Cohabitation ends Alimony – Settlement
Most cohabitation cases and in a settlement. Even if your case is imperfect, your ex may see the benefit of ending alimony. She knows that you will spend all of your energy studying Her Moves. Every time she has a boyfriend for a few days, you will have them under surveillance. Likely, the ex-wife would like to freely live with a significant other or remarry. The fear of losing alimony may be worse than actually losing alimony. The cost of litigating a cohabitation case is used for both sides.
A principled settlement saves the day for both sides. You need to end alimony. You can agree to pay for six more months at the full rate. Or you can agree on a lump sum. Pay your ex one chunk of money in exchange for a permanent waiver. The cost of litigation + uncertainty of the result equals a big number. Do not make your alimony lawyer rich just to spite your ex-spouse.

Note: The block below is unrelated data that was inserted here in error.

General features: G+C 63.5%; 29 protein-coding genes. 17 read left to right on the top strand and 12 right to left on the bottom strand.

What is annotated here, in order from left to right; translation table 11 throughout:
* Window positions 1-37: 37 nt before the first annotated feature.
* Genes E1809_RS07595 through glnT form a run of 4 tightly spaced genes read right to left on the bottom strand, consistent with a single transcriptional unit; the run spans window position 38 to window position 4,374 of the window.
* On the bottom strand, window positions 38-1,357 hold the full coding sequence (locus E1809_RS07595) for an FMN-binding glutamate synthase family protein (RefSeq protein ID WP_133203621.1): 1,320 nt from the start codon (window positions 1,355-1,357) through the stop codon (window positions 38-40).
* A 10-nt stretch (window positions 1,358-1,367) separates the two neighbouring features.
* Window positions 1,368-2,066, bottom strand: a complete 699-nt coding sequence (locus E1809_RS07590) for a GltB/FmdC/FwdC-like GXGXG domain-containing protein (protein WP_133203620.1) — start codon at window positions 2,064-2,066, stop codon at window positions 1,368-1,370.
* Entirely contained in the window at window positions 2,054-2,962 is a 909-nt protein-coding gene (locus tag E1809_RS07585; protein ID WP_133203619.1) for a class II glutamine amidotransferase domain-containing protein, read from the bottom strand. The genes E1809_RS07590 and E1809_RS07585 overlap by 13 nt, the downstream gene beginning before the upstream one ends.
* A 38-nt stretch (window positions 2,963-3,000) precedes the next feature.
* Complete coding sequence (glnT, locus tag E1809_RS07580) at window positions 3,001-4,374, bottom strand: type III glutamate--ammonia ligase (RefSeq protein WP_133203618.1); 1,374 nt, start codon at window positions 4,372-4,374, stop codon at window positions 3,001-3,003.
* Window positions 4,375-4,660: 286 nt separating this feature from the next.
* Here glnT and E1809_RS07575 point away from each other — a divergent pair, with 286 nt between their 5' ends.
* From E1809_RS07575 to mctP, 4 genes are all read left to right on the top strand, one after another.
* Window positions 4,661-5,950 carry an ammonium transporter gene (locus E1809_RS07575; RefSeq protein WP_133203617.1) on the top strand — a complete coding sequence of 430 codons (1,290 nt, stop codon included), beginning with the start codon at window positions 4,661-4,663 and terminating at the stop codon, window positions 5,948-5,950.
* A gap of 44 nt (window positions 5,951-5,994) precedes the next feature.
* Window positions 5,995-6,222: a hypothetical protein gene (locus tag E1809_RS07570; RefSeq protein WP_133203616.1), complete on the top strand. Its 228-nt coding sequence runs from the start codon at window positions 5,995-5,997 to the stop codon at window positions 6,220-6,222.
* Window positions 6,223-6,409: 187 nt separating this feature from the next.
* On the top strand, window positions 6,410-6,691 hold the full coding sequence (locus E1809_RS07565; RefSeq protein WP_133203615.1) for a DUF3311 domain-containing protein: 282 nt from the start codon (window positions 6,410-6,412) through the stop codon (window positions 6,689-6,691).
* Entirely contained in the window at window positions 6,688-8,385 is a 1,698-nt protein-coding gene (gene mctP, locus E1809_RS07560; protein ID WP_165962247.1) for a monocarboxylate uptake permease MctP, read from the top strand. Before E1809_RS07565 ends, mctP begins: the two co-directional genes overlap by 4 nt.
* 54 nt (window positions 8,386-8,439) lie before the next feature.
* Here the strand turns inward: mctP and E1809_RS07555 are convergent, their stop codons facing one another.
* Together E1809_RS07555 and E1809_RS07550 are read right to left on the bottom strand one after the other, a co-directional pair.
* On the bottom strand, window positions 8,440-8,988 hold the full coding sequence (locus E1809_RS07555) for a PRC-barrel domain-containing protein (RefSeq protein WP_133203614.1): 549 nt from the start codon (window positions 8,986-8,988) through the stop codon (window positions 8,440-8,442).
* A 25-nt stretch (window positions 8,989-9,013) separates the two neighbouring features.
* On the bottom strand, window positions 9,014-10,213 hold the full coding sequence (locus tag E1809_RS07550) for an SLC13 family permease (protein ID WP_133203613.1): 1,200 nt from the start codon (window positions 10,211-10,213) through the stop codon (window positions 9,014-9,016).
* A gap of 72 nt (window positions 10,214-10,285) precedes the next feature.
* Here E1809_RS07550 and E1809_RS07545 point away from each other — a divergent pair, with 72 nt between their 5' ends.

You may even find that you can talk to each other peaceably after the alimony buy out is complete.
You save lots of time and money into the future. your ex-spouse is free to live her life. she gets a pile of money. there is no need for her to run around in secret anymore. Similarly, she avoids paying her divorce lawyer a whole bunch of money.
Cohabitation ends Alimony – it is a business deal.
Related Cohabitation – NJSA 2A:34-23 – Toms River Divorce Lawyer